Saddam's lawyers cite death threats

Saddam Hussein's defence team says death squads have been set up to assassinate its members.

    Al-Khasawna (L): Many parties have threatened our colleagues

    The Jordan-based committee, Isnad (Support), said it received an e-mail from its representative in Baghdad, Iraqi lawyer Khalil al-Dulaimi, saying that his life was being targeted by three death squads.


    Al-Dulaimi is the only Isnad lawyer so far allowed to visit Saddam Hussein in prison. Isnad is a coalition of lawyers set up to represent Saddam Hussein and all Iraqi detainees. So far, 1500 lawyers from around the world have joined the group.


    Al-Dulaimi visited Saddam Hussein last December, recognising him as the president of Iraq despite orders from the US army to treat him as an ordinary citizen.


    Legal violation 

    Isnad's statement to said the plot against al-Dulaimi's life was a bid to terrorise any lawyer who might think of joining Isnad.


    Isnad is also defending other
    former government officials

    "Threatening our colleague's life is another legal violation added to the long list of breaches made by US occupation forces to the international law and Geneva conventions," the statement said.


    Ziad al-Khasawna, chairman of Isnad, told that it was not the first time lawyers representing the former president had received death threats.


    "Mr al-Dulaimi did not elaborate in his letter about who formed the death squads, but I can say that several parties sent us in the past threats to give up our mission," said al-Khasawna.


    "The most active party in this regard is the Badr Brigades of the Supreme Council for Islamic Revolution in Iraq [SCIRI]."

    However, SCIRI member Akram al-Hakim denied the allegations, saying death threats did not fall within its agenda.


    "I am an authorised spokesman of Badr Brigades but as a SCIRI member I can assure you that this is not true" al-Hakim told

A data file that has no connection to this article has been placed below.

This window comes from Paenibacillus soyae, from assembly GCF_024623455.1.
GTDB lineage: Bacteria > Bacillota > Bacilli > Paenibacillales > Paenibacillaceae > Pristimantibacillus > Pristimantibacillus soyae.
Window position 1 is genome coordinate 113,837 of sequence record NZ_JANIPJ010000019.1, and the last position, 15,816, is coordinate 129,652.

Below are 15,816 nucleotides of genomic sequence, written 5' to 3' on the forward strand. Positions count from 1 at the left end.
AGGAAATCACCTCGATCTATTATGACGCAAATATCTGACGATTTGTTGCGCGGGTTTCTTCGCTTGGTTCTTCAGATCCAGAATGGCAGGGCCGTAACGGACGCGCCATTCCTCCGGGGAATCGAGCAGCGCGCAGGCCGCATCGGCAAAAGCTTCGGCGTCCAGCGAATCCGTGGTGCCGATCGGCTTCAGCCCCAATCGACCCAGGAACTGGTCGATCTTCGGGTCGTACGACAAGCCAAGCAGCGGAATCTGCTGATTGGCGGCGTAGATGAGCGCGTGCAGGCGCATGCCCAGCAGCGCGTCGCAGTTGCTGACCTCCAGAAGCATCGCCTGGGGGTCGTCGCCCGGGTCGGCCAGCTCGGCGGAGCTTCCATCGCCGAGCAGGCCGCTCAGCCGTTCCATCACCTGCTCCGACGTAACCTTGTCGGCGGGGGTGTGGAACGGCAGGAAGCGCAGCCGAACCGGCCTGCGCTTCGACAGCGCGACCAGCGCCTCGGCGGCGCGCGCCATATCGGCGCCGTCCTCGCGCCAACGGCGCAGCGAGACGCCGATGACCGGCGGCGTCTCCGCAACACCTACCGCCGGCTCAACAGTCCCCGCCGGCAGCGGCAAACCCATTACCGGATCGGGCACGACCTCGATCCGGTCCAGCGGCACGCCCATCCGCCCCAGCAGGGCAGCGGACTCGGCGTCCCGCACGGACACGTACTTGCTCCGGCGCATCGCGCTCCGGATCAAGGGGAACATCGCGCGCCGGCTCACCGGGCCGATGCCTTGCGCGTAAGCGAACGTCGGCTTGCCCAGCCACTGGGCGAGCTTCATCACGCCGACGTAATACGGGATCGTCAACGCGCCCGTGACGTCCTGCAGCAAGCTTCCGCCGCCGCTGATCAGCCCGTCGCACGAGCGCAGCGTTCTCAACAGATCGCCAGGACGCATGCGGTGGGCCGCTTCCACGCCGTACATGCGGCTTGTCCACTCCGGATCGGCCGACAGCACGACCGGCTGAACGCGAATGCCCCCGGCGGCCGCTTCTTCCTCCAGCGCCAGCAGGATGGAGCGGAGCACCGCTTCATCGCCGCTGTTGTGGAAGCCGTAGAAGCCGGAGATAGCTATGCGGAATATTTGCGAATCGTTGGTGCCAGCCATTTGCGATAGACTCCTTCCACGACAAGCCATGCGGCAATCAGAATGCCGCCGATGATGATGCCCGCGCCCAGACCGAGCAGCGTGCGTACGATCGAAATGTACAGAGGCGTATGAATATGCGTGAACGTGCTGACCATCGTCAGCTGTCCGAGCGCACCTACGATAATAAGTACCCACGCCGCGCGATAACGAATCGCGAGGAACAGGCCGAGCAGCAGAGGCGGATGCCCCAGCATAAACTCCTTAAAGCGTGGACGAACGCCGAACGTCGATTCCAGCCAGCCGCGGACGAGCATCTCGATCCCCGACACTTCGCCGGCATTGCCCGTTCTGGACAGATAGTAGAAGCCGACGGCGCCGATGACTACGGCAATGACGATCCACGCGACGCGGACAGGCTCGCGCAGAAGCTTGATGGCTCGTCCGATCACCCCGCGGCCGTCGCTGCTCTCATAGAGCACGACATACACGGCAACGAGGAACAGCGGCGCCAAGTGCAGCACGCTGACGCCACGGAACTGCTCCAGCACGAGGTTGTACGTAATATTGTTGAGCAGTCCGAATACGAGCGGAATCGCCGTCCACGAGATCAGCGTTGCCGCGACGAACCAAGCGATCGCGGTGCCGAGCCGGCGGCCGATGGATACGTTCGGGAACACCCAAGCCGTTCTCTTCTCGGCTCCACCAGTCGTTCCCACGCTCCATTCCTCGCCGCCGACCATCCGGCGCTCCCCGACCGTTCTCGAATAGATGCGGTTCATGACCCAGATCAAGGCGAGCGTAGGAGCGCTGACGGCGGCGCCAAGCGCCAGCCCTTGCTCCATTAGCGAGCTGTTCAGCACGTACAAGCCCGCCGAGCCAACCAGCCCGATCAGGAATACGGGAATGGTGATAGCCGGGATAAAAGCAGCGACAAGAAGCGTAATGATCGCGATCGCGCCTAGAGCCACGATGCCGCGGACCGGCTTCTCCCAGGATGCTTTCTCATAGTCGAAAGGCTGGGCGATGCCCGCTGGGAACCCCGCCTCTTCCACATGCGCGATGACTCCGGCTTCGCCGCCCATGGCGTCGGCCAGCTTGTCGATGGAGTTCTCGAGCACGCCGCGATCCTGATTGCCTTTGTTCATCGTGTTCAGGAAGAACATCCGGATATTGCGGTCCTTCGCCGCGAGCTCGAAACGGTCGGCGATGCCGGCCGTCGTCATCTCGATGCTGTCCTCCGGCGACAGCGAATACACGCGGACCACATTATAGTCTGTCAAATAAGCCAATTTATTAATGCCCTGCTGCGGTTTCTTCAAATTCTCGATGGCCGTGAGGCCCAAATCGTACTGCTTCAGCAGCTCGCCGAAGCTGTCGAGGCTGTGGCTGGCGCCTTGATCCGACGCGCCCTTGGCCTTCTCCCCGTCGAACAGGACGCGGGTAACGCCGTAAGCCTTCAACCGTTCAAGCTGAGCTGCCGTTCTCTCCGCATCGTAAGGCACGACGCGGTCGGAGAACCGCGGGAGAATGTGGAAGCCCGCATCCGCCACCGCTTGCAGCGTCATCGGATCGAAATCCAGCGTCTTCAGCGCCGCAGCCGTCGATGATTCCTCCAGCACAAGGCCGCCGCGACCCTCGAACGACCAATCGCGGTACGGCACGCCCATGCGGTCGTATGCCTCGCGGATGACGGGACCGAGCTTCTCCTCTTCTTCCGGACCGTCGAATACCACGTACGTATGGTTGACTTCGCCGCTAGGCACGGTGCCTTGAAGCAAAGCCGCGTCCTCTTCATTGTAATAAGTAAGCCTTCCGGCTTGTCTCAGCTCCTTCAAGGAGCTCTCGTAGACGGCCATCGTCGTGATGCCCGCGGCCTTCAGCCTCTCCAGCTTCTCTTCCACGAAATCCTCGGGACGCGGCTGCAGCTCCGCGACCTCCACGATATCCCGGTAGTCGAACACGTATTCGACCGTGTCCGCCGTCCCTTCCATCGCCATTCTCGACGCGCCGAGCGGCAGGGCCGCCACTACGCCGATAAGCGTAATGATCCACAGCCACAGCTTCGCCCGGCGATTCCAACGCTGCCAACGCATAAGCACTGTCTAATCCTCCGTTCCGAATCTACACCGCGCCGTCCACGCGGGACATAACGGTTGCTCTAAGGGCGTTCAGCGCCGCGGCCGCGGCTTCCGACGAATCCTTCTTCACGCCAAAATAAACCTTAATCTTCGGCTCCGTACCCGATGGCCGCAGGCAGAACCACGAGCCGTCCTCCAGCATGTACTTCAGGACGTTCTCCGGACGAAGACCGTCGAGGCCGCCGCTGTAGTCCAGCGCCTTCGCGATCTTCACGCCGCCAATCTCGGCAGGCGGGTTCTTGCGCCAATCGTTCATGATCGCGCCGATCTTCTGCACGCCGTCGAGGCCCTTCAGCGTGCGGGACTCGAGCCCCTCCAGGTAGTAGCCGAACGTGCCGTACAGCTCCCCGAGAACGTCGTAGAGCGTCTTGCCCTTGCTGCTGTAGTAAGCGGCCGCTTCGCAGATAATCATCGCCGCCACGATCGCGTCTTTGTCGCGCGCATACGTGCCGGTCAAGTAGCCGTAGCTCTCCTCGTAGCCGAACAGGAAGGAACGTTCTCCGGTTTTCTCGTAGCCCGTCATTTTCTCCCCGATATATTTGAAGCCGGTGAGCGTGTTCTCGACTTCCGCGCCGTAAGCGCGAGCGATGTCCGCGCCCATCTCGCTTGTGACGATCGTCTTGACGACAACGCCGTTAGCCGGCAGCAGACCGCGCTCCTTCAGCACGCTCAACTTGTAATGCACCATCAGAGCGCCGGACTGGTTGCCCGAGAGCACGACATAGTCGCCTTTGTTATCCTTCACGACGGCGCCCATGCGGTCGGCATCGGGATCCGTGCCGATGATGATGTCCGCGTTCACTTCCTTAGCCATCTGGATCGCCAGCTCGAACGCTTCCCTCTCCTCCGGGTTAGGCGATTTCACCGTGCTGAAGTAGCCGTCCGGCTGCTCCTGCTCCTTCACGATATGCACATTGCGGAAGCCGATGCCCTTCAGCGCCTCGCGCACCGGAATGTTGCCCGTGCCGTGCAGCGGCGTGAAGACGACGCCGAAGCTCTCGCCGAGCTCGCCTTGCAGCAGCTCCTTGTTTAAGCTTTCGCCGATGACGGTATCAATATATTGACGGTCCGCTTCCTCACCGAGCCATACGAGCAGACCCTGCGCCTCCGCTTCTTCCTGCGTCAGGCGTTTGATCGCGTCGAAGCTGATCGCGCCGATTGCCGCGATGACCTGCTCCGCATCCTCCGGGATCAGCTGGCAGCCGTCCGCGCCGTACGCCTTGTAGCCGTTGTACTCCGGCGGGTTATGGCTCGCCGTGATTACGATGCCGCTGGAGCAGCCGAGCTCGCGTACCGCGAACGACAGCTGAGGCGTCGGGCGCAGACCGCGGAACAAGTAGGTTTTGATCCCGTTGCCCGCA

"SCIRI has always urged that Saddam Hussein and members of his government must get a fair trial as soon as possible. I think some of the lawyers try to use such propaganda for their personal interest."




    He added that al-Dulaimi was using his own resources and tribe to protect himself.

    "Isnad members in Iraq number around 200 lawyers; unfortunately, we are unable to protect them due to our limited financial resources," al-Khasawna said.


    Al-Dulaimi belongs to the powerful al-Dulaim tribe, prominent in the al-Anbar governorate in western Iraq.


    The statement held the US administration and interim Iraqi government responsible for the safety of its members in Iraq.

    Due to the ban on Aljazeera reporting in Iraq, it was not possible to get a comment from officials in the interim Iraqi government and US army in Iraq  


    Saddam's legal team says that the Iraq Special Tribunal, which wants to try him and 11 of his government members on charges of crimes against humanity, is illegal and that the trial itself will be invalid.

    SOURCE: Aljazeera


    'We will cut your throats': The anatomy of Greece's lynch mobs

    The brutality of Greece's racist lynch mobs

    With anti-migrant violence hitting a fever pitch, victims ask why Greek authorities have carried out so few arrests.

    The rise of Pakistan's 'burger' generation

    The rise of Pakistan's 'burger' generation

    How a homegrown burger joint pioneered a food revolution and decades later gave a young, politicised class its identity.

    From Cameroon to US-Mexico border: 'We saw corpses along the way'

    'We saw corpses along the way'

    Kombo Yannick is one of the many African asylum seekers braving the longer Latin America route to the US.